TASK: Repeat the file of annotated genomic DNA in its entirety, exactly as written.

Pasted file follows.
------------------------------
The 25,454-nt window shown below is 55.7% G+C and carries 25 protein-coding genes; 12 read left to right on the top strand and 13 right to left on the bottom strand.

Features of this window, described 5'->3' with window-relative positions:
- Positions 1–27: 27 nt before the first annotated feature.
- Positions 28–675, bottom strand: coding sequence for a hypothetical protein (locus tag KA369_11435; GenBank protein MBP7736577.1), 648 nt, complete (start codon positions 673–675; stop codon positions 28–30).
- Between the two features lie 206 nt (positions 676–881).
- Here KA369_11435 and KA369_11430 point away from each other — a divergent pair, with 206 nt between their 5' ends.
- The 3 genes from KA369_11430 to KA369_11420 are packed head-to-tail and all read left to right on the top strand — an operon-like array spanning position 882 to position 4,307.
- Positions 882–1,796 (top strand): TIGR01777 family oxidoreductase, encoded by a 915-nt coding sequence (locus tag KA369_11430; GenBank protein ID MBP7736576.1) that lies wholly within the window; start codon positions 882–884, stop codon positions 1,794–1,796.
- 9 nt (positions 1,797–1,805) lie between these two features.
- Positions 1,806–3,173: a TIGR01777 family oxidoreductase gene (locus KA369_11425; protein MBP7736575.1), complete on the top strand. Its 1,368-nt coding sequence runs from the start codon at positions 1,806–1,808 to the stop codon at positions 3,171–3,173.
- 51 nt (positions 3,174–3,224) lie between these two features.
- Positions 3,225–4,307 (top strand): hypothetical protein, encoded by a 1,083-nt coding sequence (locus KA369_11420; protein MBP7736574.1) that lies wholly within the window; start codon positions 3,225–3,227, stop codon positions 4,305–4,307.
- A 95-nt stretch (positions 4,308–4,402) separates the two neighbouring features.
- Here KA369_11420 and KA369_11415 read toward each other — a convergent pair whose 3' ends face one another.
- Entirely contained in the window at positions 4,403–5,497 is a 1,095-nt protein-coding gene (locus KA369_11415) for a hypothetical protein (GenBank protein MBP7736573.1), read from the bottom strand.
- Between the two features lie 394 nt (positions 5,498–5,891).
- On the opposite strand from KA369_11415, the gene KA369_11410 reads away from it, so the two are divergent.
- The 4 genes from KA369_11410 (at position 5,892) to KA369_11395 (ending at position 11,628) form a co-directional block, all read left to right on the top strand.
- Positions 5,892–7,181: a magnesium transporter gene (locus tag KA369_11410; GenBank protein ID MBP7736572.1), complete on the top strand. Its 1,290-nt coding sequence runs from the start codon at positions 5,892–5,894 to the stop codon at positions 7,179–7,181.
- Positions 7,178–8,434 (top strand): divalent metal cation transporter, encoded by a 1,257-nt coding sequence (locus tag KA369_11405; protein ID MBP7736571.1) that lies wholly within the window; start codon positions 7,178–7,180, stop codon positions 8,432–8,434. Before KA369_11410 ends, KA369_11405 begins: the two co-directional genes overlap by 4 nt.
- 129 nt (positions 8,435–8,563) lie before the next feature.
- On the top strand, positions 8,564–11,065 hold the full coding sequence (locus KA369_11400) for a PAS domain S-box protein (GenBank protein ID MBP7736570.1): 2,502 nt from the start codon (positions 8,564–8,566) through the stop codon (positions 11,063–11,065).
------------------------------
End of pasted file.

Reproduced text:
The 25,454-nt window shown below is 55.7% G+C and carries 25 protein-coding genes; 12 read left to right on the top strand and 13 right to left on the bottom strand.

Features of this window, described 5'->3' with window-relative positions:
- Positions 1–27: 27 nt before the first annotated feature.
- Positions 28–675, bottom strand: coding sequence for a hypothetical protein (locus tag KA369_11435; GenBank protein MBP7736577.1), 648 nt, complete (start codon positions 673–675; stop codon positions 28–30).
- Between the two features lie 206 nt (positions 676–881).
- Here KA369_11435 and KA369_11430 point away from each other — a divergent pair, with 206 nt between their 5' ends.
- The 3 genes from KA369_11430 to KA369_11420 are packed head-to-tail and all read left to right on the top strand — an operon-like array spanning position 882 to position 4,307.
- Positions 882–1,796 (top strand): TIGR01777 family oxidoreductase, encoded by a 915-nt coding sequence (locus tag KA369_11430; GenBank protein ID MBP7736576.1) that lies wholly within the window; start codon positions 882–884, stop codon positions 1,794–1,796.
- 9 nt (positions 1,797–1,805) lie between these two features.
- Positions 1,806–3,173: a TIGR01777 family oxidoreductase gene (locus KA369_11425; protein MBP7736575.1), complete on the top strand. Its 1,368-nt coding sequence runs from the start codon at positions 1,806–1,808 to the stop codon at positions 3,171–3,173.
- 51 nt (positions 3,174–3,224) lie between these two features.
- Positions 3,225–4,307 (top strand): hypothetical protein, encoded by a 1,083-nt coding sequence (locus KA369_11420; protein MBP7736574.1) that lies wholly within the window; start codon positions 3,225–3,227, stop codon positions 4,305–4,307.
- A 95-nt stretch (positions 4,308–4,402) separates the two neighbouring features.
- Here KA369_11420 and KA369_11415 read toward each other — a convergent pair whose 3' ends face one another.
- Entirely contained in the window at positions 4,403–5,497 is a 1,095-nt protein-coding gene (locus KA369_11415) for a hypothetical protein (GenBank protein MBP7736573.1), read from the bottom strand.
- Between the two features lie 394 nt (positions 5,498–5,891).
- On the opposite strand from KA369_11415, the gene KA369_11410 reads away from it, so the two are divergent.
- The 4 genes from KA369_11410 (at position 5,892) to KA369_11395 (ending at position 11,628) form a co-directional block, all read left to right on the top strand.
- Positions 5,892–7,181: a magnesium transporter gene (locus tag KA369_11410; GenBank protein ID MBP7736572.1), complete on the top strand. Its 1,290-nt coding sequence runs from the start codon at positions 5,892–5,894 to the stop codon at positions 7,179–7,181.
- Positions 7,178–8,434 (top strand): divalent metal cation transporter, encoded by a 1,257-nt coding sequence (locus tag KA369_11405; protein ID MBP7736571.1) that lies wholly within the window; start codon positions 7,178–7,180, stop codon positions 8,432–8,434. Before KA369_11410 ends, KA369_11405 begins: the two co-directional genes overlap by 4 nt.
- 129 nt (positions 8,435–8,563) lie before the next feature.
- On the top strand, positions 8,564–11,065 hold the full coding sequence (locus KA369_11400) for a PAS domain S-box protein (GenBank protein ID MBP7736570.1): 2,502 nt from the start codon (positions 8,564–8,566) through the stop codon (positions 11,063–11,065).